Published by Riptide Publishing,
29 June 2015.
29 June 2015.
It is summer 1910, and Cambridge Fellows Jonty Stewart and Orlando Coppersmith are about to embark on a holiday to Italy when they are asked to investigate a mystery that is both trivial and intriguing. Montgomery is a large wooden cat, kept by a London hotel to act as the fourteenth 'guest' when patrons would otherwise be thirteen at table. When Jonty's mother wishes to borrow Montgomery, it is discovered that he has been stolen.
Jonty and Orlando swiftly resolve this minor crime but a far more serious matter awaits their attention when they return to Cambridge. A young woman called Lucy French has died and a young man who loved her believes that there was something suspicious about the circumstances of her death and beseeches Jonty and Orlando to discover the truth for him. As the sleuths investigate they hear rumours about the deaths of three other young people in the village. Local gossip blames Lord Toothill, a reclusive landowner who was a soldier in the Boer War and, according to the rumours, was responsible for atrocities so vile that he can no longer face the world.
Jonty and Orlando have to cut through a forest of malicious rumours in order to discover the truth behind the young people's deaths, as well as braving Lord Toothill's loyal servants and their guns. The solution to the mystery is so cruel and strange that it shocks them both.
Lessons for Idle Tongues is another sparkling addition to the chronicles of Jonty Stewart and Orlando Coppersmith, two thoroughly likeable sleuths. The story is further lifted by the appearance of many other series characters, most notably Jonty's delightful parents, who play a significant role in the investigation. It is a thoroughly enjoyable book, skilfully evoking the era in which it is set. Great fun, and an excellent, pleasurable read.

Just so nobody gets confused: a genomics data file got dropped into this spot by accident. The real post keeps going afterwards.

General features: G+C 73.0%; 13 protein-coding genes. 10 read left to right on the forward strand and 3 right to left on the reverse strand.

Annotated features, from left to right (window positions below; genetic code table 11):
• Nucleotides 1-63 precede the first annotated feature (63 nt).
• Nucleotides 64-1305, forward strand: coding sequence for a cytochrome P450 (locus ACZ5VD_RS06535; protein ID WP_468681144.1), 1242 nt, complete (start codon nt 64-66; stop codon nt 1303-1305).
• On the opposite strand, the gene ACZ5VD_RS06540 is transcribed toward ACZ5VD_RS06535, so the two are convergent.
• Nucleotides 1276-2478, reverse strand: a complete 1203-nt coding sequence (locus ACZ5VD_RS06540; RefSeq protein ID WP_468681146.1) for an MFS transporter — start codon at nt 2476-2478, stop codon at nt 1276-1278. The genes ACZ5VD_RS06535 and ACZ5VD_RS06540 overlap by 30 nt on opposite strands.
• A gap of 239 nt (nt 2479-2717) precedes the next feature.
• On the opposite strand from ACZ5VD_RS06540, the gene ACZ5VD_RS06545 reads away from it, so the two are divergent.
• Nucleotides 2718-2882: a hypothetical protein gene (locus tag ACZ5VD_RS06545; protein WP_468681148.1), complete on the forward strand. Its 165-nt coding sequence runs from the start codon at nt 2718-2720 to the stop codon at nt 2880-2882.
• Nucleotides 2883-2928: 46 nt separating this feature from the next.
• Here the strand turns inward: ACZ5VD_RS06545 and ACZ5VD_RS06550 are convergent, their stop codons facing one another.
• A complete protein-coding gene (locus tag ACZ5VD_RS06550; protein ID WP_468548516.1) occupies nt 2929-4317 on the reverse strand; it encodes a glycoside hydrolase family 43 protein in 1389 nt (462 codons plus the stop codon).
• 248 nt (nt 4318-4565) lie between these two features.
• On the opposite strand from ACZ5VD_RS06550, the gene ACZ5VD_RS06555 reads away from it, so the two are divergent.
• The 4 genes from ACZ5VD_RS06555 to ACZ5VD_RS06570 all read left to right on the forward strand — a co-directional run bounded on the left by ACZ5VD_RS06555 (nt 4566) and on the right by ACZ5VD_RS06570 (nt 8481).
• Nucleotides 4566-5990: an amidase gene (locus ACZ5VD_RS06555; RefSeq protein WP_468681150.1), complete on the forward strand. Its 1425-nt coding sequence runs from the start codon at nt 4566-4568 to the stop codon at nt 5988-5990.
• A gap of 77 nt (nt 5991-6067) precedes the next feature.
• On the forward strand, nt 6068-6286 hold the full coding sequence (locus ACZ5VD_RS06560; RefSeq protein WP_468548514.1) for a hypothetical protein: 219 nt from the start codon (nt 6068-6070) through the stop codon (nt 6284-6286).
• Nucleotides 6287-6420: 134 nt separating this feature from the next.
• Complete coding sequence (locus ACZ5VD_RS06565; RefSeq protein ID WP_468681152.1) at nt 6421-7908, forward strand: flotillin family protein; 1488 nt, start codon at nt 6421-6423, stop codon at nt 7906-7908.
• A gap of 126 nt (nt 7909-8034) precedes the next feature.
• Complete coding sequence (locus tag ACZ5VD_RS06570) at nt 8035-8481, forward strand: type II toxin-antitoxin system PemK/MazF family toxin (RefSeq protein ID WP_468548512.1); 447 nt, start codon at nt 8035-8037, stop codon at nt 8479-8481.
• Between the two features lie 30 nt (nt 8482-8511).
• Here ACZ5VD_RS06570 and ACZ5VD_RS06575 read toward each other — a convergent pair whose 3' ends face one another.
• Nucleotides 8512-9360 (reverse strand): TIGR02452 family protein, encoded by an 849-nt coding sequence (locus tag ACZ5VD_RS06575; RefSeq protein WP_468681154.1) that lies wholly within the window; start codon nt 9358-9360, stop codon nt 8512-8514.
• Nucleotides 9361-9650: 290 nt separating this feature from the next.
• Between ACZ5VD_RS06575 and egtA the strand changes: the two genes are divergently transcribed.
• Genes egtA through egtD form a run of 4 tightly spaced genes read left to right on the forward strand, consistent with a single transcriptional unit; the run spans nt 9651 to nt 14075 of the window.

Reviewer: Carol Westron
Charlie Cochrane couldn't be trusted to do any of her jobs of choice—like managing a rugby team— so she writes. Her favourite genre is gay fiction, predominantly historical romances/mysteries. A member of the Romantic Novelists’ Association, and International Thriller Writers Inc, Charlie's Cambridge Fellows Series, set in Edwardian England, was instrumental in her being named Author of the Year 2009 by the review site Speak Its Name.
Carol Westron is a successful short story writer and a Creative Writing teacher. She is the moderator for the cosy/historical crime panel, The Deadly Dames. Her crime novels are set both in contemporary and Victorian times. The Terminal Velocity of Cats is the first in her Scene of Crimes novels, was published July 2013. Her second book About the Children was published in May 2014.
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